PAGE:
Scientists have discovered new evidence suggesting that modern humans first left Africa to explore Eurasia much earlier than previously thought.
An international team of scientists has uncovered a tool kit that indicates that modern humans, who looked and perhaps behaved much like us, must have lived in eastern Arabia about 100,000 to 125,000 years ago. The collection of small hand axes, scrapers and other tools was found in Jebel Faya, United Arab Emirates. A report about the discovery appears in the journal Science.
The people who made these tools "are our ancestors, I have no doubt about that," said Hans-Peter Uerpmann, of the University of Tubingen in Germany, who collaborated on the project, at a press teleconference Wednesday.
But the findings still do not prove definitively that modern humans made these tools, as the researchers did not find human remains near them, said Ted Goebel, anthropologist at Texas A&M University, who was not involved in the study. They potentially could have been made by Neanderthals or Neanderthal-like hominids, who were already in Eurasia at that time, Goebel said.
Previous research suggested that modern humans first left Africa along the coast by way of the Indian Ocean rim about 60,000 years ago, based on genetic evidence.
But the tool kit suggests that humans arrived on the Arabian Peninsula much earlier. Scientists say the tool shapes, indicative of what would have been made in Africa, indicate that humans did not need technological innovation to get there.
Stanley Ambrose, an anthropologist at the University of Illinois who was not involved in the research, agreed that the structure of the axes found at the site are indicative of human-made objects from East Africa.
But, as Goebel said, human skeletons are needed to prove the connection.
"It's in Africa they produce hand axes, but also what are called foliates, leaf-shaped bifacial pieces. These simply do not occur in the rest of southwest Asia," Anthony Marks, study co-author and retired professor at Southern Methodist University in Dallas said at the teleconference.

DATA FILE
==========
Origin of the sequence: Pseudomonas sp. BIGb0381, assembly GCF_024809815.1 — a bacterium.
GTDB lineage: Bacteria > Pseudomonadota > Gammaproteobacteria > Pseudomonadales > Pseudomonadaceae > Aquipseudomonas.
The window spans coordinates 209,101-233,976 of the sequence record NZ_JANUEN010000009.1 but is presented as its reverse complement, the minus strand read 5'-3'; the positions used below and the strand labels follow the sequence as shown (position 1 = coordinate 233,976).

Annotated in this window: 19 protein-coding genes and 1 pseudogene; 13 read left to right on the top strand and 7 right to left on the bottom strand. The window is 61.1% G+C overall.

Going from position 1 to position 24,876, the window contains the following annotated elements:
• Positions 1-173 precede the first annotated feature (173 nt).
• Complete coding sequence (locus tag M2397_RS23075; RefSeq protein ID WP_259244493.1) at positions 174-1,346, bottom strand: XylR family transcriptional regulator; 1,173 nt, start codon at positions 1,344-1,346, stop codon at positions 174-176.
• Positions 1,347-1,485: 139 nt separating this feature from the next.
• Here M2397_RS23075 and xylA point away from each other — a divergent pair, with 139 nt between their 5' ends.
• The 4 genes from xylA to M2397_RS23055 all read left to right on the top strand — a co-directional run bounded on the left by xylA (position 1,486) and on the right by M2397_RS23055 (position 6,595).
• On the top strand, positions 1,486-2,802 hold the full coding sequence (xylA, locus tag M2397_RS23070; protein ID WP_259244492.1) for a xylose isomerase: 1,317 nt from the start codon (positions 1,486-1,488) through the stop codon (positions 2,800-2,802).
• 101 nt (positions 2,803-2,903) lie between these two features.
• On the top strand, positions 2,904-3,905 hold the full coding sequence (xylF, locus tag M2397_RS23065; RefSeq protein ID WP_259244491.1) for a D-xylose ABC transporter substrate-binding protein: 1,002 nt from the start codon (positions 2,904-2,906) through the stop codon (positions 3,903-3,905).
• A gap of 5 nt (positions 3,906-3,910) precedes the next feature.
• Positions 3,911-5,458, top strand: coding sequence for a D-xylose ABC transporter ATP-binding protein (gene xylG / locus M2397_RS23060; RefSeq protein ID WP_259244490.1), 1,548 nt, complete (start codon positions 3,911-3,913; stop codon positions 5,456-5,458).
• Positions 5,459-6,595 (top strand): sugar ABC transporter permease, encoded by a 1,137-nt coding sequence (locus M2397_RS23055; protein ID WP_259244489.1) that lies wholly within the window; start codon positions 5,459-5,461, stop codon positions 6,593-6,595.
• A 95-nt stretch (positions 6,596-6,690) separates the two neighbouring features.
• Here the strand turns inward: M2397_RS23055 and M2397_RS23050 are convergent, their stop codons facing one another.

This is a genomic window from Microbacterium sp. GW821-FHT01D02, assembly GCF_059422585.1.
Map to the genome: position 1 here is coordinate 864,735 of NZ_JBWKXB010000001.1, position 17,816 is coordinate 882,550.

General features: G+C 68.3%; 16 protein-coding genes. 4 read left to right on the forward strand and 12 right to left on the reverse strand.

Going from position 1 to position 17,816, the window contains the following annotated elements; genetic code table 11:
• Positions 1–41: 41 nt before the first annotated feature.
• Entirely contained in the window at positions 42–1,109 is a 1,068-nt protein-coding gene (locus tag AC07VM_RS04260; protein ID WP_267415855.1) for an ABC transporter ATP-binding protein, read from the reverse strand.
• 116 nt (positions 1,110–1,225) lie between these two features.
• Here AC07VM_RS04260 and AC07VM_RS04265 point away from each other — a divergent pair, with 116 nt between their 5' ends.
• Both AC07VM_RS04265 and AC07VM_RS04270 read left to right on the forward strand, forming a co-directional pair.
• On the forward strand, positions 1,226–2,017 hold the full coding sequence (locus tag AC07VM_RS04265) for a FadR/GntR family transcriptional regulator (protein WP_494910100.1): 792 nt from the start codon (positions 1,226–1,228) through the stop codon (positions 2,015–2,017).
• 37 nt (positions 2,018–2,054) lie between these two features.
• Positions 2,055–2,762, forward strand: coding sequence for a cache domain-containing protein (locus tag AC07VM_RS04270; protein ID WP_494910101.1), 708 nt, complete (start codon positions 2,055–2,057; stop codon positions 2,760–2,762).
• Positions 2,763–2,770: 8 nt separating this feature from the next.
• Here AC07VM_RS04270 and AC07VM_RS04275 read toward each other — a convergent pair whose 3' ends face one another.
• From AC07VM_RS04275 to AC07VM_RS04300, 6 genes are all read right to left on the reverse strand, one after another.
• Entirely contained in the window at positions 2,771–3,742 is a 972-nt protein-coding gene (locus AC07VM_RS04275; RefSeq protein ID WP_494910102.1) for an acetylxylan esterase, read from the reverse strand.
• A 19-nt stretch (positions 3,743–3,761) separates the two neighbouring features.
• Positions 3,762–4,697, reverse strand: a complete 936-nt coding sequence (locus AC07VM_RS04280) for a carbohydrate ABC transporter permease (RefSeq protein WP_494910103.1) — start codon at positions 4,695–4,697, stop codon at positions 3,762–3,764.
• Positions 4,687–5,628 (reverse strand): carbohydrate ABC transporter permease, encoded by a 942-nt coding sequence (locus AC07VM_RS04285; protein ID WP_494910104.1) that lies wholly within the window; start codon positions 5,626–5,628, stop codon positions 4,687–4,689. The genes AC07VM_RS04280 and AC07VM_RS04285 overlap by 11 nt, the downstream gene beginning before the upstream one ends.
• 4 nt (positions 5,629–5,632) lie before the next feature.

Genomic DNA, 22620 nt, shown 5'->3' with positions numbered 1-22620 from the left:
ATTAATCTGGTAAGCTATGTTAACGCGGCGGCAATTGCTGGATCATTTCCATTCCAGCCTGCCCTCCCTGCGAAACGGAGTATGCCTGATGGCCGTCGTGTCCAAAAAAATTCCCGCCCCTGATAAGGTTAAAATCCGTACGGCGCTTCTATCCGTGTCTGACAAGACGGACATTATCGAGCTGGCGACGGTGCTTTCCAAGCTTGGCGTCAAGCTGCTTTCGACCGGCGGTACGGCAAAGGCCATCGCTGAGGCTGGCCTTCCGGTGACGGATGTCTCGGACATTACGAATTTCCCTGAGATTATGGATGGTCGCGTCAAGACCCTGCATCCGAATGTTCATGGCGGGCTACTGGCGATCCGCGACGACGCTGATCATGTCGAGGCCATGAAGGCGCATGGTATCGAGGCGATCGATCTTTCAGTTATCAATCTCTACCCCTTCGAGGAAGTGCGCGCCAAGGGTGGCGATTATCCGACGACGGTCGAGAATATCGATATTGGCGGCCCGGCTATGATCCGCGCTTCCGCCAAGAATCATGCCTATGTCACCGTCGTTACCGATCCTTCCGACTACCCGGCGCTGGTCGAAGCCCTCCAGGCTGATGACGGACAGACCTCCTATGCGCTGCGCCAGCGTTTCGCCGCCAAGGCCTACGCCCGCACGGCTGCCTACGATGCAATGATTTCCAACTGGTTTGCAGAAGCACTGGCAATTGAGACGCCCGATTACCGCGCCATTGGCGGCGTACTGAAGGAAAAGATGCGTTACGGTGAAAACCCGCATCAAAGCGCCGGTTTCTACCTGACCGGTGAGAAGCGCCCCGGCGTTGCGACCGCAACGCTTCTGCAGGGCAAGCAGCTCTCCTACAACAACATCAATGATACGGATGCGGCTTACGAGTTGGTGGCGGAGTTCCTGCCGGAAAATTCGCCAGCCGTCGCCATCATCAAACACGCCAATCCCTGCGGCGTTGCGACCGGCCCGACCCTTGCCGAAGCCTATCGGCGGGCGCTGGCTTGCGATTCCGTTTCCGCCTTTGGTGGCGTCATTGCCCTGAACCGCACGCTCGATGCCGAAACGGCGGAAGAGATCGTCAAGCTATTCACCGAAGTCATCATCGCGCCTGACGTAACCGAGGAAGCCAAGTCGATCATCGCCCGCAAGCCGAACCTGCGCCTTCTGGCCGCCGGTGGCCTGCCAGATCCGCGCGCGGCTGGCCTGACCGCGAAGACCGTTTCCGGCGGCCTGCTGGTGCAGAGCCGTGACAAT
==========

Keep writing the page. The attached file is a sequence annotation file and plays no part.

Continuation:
Instead, the researchers say, environmental factors aided the humans' departure. There was a global ice age between 200,000 and 130,000 years ago, during which global sea levels fell and desert belts expanded, Marks said. During that time, modern humans would have had to stay in East Africa, as it would have been hard to cross the deserts.
But then, warmer temperatures came in about 130,000 years ago in the "interglacial" period, giving way to savanna grasses with lakes and rivers. Around that time, Marks said, the southern Red Sea had water levels about 328 feet (100 meters) lower than what's found there today, and was also much narrower. This would have facilitated an easier crossing into Arabia.
The humans could have walked, or used rafts or boats, which they were capable of making, Uerpmann said. Their descendants may have moved toward the Persian Gulf, which was smaller then, and into Mesopotamia, or eastward along the Iranian coast to the Indian subcontinent, he said.
Although there has been extensive genetic study pointing to humans' departure 60,000 years ago, there is no archaeological evidence for this, Marks said. Genetics give a sequence of happenings, but cannot say how and when the events occurred, Uerpmann said. The archaeological record is better than genetics for this reason, he said.
Still, Goebel says he is cautious because the method for dating in the study, called luminescence dating, is not much more precise than extrapolating dates from genetics, and gives a large range of possible dates of origin for objects.